Thursday, June 23, 2005

Cartoon Action Heroes

I was busy seeing quite a few movies the last few days before the cinematic marathon known as the Frameline Festival. The last three films I saw in the "outside world" were in the style of comic books, even when done as live-action rather than animation.

I've already written about how I think that George Lucas missed the opportunity to write not just a great science-fiction comic book, but a great science-fiction epic. His bumbling turned what could have been a masterpiece for all time into a highly profitable bit of pulp. I mourn for the Star Wars that could have been.

A few days ago, I went to see The Adventures of Sharkboy and Lavagirl in 3-D, a mix of live-action and animation, with much of the action in 3-D. On one level, it was a simple children's film; indeed, the director's son shares in the writing credits. However, the story has some more sophisticated undercurrents beneath the superficial coolness of 3-D. At its core, the message was, dream something better and then work to make it real. Especially telling was that the title characters' superhero powers were entirely the product of a real child's imagination, and they also mirrored his own insecurities.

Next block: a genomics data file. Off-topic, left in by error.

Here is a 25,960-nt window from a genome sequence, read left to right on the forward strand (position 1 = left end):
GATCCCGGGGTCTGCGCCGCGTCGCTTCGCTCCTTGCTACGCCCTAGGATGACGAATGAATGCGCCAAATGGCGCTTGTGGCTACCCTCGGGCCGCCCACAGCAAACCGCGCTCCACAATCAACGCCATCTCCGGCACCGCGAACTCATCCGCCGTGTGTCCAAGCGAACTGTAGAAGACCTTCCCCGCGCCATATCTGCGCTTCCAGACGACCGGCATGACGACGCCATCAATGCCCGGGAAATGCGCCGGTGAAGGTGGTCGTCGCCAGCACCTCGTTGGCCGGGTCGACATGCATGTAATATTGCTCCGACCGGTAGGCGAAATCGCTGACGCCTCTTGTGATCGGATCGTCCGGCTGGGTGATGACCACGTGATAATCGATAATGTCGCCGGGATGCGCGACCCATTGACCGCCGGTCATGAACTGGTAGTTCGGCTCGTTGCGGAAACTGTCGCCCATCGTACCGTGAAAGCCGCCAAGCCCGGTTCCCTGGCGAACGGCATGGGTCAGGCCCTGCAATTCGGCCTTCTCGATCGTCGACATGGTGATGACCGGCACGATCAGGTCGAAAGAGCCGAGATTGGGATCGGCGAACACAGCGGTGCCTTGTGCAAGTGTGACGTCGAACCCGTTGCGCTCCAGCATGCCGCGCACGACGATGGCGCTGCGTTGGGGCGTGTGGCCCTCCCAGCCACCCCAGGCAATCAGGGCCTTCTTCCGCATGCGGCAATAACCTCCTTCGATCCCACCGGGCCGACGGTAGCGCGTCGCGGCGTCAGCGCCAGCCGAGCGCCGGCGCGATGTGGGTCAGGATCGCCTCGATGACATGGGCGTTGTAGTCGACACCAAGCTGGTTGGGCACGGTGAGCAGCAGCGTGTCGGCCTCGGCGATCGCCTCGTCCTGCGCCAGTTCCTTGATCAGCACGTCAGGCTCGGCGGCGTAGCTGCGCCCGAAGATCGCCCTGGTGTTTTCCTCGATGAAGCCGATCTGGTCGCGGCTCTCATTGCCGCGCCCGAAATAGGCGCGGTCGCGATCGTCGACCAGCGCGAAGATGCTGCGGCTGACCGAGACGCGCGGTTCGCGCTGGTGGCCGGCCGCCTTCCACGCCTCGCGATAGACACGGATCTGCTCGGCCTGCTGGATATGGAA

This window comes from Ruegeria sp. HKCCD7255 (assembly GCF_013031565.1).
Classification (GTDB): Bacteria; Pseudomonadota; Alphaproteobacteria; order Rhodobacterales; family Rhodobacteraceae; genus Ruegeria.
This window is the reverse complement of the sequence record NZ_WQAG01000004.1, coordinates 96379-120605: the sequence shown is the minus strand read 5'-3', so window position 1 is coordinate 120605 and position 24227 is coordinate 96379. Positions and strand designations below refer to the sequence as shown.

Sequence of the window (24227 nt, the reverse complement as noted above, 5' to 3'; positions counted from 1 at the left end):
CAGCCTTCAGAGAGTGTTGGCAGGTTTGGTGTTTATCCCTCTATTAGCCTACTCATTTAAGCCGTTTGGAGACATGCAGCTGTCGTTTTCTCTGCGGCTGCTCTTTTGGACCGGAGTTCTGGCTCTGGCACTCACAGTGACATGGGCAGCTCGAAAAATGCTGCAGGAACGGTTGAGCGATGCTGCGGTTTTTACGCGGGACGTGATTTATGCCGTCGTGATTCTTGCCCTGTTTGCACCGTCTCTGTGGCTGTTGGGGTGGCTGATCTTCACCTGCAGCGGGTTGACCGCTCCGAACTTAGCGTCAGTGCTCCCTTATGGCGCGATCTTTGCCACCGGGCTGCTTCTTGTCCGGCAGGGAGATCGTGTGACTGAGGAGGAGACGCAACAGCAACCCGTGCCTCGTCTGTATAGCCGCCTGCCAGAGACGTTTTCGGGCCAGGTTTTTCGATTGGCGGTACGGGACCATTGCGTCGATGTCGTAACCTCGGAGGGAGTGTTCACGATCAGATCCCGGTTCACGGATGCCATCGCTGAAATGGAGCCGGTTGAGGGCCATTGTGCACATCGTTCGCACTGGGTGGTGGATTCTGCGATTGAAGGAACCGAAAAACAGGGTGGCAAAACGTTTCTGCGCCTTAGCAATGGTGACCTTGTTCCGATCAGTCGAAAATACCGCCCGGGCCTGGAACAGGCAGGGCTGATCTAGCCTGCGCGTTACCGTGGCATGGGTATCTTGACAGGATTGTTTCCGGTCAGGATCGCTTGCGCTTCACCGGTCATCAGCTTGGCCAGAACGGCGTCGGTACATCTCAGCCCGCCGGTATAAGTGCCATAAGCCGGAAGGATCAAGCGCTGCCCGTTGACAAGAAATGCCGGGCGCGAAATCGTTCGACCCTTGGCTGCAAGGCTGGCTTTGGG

Just before the Frameline film festival started, I went to see Batman Begins. I was most impressed by the fact that this movie steered away from the simple cardboard cutout, black-and-white, good-and-evil imagery of so many film productions of comic-book stories. Neither the good guys nor the bad guys had one-dimensional motivations. Of course, it was also a well-made action film.